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Moira Jean Sullivan


Moira Sullivan is a member of FIPRESCI and Alliance for Women Film Journalists. She writes for three venues:

 


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Sambal Belacan in San Francisco (1997) slated for Singapore International Film Festival (SGIFF) October 25 – banned for 22 years

QWOCMAP%20Distribution%20-%20Sambal%20Belacan%20in%20San%20Francisco%20by%20Madeleine%20Lim%20-%20Bed.jpg

Madeleine Lim, San Francisco filmmaker and co-founder of the Queer Women of Color Film Festival in San Francisco (qwocmap.org) made a film in 1997 that has been banned by the Singaporean government for 22 years. This past week the Singapore International Film Festival (SGIFF) received a one-time exception for the screening of Lim's  award-winning documentary Sambal Belacan in San Francisco on October 25 at the Oldham Theatre. At any time, the Singapore Classifications Board can revoke their permission, and have the Filmmaker Q&A cancelled. Lim has been cautioned to not mention any LGBT+ issues at the screening with seats for only 33 people.

Sambal Belacan in San Francisco is about three immigrant Southeast Asian lesbians in the U.S. grappling with home and belonging, and is frank in its portrayal of sexuality, race, and nationality. At the age of 23, Madeleine Lim moved to the U.S. to escape persecution by the Singapore government for her work as a young lesbian artist-activist. At that time, successive rounds of arrests of educators, artists, lawyers, and underground activists came closer and closer, until her co-writer was arrested and subjected to indefinite detention, forcing Lim to leave her beloved home. Ten years later, Lim created a documentary which was featured at sold-out theaters on the international film circuit for over two years, and broadcast on PBS to millions of viewers.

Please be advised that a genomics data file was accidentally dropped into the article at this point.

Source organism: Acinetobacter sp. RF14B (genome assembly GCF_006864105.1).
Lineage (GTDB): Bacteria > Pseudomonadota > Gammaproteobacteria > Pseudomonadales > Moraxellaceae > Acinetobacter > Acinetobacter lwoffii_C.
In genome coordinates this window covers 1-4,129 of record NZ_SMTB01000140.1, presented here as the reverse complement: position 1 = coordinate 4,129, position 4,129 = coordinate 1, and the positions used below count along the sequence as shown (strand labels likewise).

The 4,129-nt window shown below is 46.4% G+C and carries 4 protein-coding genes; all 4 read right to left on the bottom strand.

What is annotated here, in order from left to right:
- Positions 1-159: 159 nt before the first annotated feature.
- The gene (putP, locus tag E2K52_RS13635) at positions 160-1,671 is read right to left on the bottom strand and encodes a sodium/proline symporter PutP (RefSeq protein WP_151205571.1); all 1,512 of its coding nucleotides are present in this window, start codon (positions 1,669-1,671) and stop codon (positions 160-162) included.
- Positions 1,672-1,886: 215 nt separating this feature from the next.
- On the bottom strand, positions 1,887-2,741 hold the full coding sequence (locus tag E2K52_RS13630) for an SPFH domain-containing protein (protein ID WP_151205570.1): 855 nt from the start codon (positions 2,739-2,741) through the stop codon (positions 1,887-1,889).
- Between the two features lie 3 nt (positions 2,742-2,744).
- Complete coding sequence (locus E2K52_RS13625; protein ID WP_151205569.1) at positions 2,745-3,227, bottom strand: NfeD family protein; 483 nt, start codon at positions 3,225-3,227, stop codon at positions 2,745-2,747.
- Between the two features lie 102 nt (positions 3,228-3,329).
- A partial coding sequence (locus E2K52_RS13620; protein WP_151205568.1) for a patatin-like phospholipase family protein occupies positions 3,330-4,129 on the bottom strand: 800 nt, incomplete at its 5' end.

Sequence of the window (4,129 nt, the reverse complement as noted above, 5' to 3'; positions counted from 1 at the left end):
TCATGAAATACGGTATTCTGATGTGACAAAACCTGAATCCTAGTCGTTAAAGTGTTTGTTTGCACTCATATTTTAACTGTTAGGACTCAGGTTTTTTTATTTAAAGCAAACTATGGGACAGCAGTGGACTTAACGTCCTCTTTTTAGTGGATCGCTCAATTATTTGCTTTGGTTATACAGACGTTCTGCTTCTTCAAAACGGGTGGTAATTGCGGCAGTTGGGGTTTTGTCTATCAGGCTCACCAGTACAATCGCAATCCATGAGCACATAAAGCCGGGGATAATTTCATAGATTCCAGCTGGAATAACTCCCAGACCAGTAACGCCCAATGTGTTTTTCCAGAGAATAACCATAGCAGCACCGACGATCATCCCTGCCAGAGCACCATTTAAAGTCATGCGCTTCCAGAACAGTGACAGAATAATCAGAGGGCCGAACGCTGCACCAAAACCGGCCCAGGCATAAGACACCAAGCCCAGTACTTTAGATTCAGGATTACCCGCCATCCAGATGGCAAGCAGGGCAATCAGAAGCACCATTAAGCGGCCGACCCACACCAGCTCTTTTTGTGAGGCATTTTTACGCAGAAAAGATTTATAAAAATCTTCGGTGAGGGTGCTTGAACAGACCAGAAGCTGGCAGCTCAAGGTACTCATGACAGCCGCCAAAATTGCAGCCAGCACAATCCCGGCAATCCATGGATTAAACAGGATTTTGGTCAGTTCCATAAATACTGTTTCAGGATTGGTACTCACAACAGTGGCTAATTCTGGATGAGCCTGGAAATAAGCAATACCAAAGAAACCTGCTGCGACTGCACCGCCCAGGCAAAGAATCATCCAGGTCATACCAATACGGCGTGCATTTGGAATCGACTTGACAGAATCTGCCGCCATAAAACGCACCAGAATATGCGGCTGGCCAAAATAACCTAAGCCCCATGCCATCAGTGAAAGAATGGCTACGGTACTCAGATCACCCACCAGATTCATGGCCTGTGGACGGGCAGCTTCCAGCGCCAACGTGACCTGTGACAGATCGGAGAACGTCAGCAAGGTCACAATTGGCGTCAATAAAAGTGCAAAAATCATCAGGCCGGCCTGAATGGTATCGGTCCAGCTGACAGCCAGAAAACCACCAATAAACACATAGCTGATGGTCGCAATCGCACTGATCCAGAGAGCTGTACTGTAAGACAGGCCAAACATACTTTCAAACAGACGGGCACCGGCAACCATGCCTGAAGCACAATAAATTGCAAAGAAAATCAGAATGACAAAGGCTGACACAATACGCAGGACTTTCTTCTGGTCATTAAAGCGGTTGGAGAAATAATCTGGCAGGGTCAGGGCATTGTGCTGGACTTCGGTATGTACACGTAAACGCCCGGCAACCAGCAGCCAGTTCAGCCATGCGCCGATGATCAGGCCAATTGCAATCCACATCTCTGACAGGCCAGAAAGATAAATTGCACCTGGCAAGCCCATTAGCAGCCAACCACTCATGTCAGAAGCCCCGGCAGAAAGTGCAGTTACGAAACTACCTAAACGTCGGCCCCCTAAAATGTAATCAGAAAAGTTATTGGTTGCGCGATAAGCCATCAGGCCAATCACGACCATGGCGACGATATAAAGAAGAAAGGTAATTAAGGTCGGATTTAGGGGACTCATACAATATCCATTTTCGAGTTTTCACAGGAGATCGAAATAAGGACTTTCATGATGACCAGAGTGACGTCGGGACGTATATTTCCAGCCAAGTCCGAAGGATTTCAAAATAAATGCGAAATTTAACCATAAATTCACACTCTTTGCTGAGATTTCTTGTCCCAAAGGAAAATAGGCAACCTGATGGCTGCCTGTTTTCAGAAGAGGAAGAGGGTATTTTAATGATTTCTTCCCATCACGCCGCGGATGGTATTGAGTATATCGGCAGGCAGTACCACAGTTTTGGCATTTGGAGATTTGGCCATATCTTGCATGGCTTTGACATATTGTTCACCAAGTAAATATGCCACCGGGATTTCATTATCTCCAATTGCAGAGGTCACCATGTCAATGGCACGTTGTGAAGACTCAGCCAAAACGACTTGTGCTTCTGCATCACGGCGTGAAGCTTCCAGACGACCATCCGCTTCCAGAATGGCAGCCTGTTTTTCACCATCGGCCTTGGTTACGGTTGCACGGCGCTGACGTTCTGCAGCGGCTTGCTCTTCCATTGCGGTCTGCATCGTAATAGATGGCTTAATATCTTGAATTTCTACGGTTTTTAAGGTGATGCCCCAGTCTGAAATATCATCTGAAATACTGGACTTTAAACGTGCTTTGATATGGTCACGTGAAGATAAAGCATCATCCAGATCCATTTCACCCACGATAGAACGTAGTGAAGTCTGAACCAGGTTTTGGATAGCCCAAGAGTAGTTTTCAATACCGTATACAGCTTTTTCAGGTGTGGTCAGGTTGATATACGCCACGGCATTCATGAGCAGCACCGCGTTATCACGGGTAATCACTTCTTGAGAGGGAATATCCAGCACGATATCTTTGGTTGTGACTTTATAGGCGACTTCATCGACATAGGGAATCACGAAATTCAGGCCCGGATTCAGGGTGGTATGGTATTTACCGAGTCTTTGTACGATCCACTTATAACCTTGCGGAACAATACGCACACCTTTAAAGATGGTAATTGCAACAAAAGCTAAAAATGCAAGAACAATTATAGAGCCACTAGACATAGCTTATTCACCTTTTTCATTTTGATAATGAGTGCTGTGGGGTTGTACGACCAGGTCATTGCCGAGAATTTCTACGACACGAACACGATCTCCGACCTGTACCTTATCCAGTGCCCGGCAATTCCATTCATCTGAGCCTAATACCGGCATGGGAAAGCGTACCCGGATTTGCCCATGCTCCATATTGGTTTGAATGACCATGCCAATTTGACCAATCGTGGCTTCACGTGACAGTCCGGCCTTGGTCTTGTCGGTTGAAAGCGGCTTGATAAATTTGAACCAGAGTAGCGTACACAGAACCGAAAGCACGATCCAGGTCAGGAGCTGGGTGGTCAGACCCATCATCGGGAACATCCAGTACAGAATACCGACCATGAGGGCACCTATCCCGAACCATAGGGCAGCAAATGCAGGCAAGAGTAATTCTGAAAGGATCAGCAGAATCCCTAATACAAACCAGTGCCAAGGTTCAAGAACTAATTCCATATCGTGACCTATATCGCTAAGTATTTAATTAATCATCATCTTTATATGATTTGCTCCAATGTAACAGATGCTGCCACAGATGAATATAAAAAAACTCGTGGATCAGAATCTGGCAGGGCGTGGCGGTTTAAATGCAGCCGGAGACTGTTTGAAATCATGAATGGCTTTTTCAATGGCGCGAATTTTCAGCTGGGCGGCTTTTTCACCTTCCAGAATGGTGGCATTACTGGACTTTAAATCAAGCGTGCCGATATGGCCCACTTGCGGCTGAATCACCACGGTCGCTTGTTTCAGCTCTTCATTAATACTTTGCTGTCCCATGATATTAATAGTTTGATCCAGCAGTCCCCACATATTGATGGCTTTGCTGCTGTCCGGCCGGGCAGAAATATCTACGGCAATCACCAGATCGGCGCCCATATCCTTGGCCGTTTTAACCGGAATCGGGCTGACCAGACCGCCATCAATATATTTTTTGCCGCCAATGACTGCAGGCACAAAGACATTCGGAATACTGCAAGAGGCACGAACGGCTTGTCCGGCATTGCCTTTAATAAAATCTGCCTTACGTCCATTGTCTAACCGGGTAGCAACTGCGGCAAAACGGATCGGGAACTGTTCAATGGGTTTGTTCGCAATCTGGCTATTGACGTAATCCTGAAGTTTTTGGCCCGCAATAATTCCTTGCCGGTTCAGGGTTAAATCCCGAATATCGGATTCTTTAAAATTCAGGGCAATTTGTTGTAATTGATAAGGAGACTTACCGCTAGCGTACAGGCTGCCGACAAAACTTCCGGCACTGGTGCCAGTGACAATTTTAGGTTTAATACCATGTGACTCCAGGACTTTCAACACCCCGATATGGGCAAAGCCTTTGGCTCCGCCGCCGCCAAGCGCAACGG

In 1998, the Singapore International Film Festival (SGIFF) invited Sambal Belacan in San Francisco to their festival. However, the Singapore Board of Film Censors sat on the film until after the screening date. When SGIFF inquired as to the status of the film, they learned that it had been banned. SGIFF attempted to get the ban lifted the following year, but was unsuccessful. Since then, there have been underground viewings of the film but it has never publicly screened in Singapore.

 

This year, SGIFF approached the now-dubbed Classifications Board of the relatively new umbrella agency Intercom Media Development Authority (IMDA). They submitted a case to screen Sambal Belacan in San Francisco for their pre-festival New Waves and their main SGIFF program as well. Just last week, the IMDA approved a one-time screening of the film with a R21 classification rating only for the New Waves program. However, the film is still banned and any subsequent screening in Singapore would require submitting a new application and making a brand-new case to the IMDA. Even with the SGIFF New Waves program only days away, the IMDA could still cancel the screening, and the Filmmaker Q&A.

Event Information

Singapore International Film Festival (SGIFF)

Event: New Waves

Focus: Re-framing Asian Stories: Film for Alternative Voices

Program: Portraits and Landscapes: On Going Places

Date: Sunday, October 25

Screening Time: 12:00pm Singapore Time

Q&A Time: 1:15pm Singapore Time

Linkhttps://www.sgiff.com/newwaves/

 

 

©Moira Sullivan Filmfestivals.com 2020

All rights reserved. 

FIPRESCI  International Federation of Film Critics

GALECA  Society of LGBTQ Entertainment Critics 

AWFJ Association of Women Film Journalists

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